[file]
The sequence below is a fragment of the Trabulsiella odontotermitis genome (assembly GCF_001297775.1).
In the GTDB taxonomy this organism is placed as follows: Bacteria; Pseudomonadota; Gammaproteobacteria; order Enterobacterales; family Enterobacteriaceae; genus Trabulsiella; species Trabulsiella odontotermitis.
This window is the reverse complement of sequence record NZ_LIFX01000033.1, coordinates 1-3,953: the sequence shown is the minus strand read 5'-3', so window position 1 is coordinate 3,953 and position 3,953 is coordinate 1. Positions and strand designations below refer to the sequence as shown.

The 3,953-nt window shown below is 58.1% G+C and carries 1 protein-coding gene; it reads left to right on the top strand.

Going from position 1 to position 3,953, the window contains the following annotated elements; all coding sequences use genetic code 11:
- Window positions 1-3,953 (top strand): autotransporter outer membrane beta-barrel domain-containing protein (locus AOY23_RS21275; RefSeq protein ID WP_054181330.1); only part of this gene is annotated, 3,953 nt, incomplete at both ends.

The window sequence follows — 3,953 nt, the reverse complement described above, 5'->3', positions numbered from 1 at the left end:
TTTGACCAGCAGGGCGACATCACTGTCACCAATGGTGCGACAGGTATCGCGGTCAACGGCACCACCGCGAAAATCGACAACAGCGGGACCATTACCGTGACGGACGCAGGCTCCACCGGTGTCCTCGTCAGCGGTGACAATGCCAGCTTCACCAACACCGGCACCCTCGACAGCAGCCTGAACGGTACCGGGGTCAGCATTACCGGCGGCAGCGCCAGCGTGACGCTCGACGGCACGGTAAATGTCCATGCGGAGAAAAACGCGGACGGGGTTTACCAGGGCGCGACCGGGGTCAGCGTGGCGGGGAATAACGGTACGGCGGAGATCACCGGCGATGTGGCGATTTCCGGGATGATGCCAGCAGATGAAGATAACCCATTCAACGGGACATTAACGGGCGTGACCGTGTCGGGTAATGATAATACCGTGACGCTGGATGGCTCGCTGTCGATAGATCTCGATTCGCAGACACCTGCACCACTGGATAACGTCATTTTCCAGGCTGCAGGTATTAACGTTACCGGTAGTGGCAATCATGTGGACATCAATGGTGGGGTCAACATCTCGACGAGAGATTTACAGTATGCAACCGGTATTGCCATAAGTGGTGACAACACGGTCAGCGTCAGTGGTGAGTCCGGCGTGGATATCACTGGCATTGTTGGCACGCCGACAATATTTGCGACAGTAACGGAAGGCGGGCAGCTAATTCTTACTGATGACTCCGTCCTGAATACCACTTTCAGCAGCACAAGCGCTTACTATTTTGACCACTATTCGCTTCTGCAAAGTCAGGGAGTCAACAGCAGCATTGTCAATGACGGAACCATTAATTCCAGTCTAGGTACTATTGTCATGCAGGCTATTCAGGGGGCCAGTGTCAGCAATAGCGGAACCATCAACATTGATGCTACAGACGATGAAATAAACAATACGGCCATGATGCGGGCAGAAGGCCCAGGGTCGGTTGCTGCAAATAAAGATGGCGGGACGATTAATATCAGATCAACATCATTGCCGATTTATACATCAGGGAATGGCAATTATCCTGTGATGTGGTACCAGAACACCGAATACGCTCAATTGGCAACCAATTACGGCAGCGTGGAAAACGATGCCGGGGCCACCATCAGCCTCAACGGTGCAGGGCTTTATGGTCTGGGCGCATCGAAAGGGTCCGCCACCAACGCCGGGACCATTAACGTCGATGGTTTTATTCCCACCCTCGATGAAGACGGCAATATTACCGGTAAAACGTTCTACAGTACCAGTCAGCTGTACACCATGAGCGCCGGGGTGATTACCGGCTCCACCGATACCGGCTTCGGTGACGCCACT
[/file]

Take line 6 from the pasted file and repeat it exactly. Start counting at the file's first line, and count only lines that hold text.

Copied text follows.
- Window positions 1-3,953 (top strand): autotransporter outer membrane beta-barrel domain-containing protein (locus AOY23_RS21275; RefSeq protein ID WP_054181330.1); only part of this gene is annotated, 3,953 nt, incomplete at both ends.